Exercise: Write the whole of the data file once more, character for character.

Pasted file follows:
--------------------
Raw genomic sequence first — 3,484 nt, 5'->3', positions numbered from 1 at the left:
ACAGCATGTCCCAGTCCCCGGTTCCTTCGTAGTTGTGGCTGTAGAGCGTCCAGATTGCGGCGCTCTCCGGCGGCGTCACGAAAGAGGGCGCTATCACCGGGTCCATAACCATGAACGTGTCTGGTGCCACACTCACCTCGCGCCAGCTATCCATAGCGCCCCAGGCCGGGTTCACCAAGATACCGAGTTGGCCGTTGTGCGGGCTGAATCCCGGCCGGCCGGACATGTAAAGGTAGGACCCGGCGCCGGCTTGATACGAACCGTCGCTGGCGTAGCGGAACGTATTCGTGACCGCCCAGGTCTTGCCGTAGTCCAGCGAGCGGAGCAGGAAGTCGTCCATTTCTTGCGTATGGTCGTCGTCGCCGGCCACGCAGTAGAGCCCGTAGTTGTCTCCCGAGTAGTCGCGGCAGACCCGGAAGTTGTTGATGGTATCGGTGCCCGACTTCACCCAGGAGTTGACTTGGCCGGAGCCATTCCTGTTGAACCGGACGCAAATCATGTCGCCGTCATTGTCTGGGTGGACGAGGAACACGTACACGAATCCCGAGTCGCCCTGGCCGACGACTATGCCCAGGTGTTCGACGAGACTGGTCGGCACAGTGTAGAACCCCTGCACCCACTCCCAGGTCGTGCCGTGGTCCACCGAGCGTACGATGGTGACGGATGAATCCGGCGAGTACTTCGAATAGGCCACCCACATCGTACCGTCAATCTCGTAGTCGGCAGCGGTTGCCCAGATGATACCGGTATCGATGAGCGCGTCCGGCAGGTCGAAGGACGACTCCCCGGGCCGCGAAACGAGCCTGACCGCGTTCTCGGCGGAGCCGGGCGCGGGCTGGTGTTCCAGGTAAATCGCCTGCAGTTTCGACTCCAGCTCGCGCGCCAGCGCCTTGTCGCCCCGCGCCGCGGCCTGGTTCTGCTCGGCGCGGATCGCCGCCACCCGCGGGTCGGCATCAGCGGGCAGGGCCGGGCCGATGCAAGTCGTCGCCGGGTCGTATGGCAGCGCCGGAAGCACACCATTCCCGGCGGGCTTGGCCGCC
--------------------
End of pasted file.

Raw genomic sequence first — 3,484 nt, 5'->3', positions numbered from 1 at the left:
ACAGCATGTCCCAGTCCCCGGTTCCTTCGTAGTTGTGGCTGTAGAGCGTCCAGATTGCGGCGCTCTCCGGCGGCGTCACGAAAGAGGGCGCTATCACCGGGTCCATAACCATGAACGTGTCTGGTGCCACACTCACCTCGCGCCAGCTATCCATAGCGCCCCAGGCCGGGTTCACCAAGATACCGAGTTGGCCGTTGTGCGGGCTGAATCCCGGCCGGCCGGACATGTAAAGGTAGGACCCGGCGCCGGCTTGATACGAACCGTCGCTGGCGTAGCGGAACGTATTCGTGACCGCCCAGGTCTTGCCGTAGTCCAGCGAGCGGAGCAGGAAGTCGTCCATTTCTTGCGTATGGTCGTCGTCGCCGGCCACGCAGTAGAGCCCGTAGTTGTCTCCCGAGTAGTCGCGGCAGACCCGGAAGTTGTTGATGGTATCGGTGCCCGACTTCACCCAGGAGTTGACTTGGCCGGAGCCATTCCTGTTGAACCGGACGCAAATCATGTCGCCGTCATTGTCTGGGTGGACGAGGAACACGTACACGAATCCCGAGTCGCCCTGGCCGACGACTATGCCCAGGTGTTCGACGAGACTGGTCGGCACAGTGTAGAACCCCTGCACCCACTCCCAGGTCGTGCCGTGGTCCACCGAGCGTACGATGGTGACGGATGAATCCGGCGAGTACTTCGAATAGGCCACCCACATCGTACCGTCAATCTCGTAGTCGGCAGCGGTTGCCCAGATGATACCGGTATCGATGAGCGCGTCCGGCAGGTCGAAGGACGACTCCCCGGGCCGCGAAACGAGCCTGACCGCGTTCTCGGCGGAGCCGGGCGCGGGCTGGTGTTCCAGGTAAATCGCCTGCAGTTTCGACTCCAGCTCGCGCGCCAGCGCCTTGTCGCCCCGCGCCGCGGCCTGGTTCTGCTCGGCGCGGATCGCCGCCACCCGCGGGTCGGCATCAGCGGGCAGGGCCGGGCCGATGCAAGTCGTCGCCGGGTCGTATGGCAGCGCCGGAAGCACACCATTCCCGGCGGGCTTGGCCGCC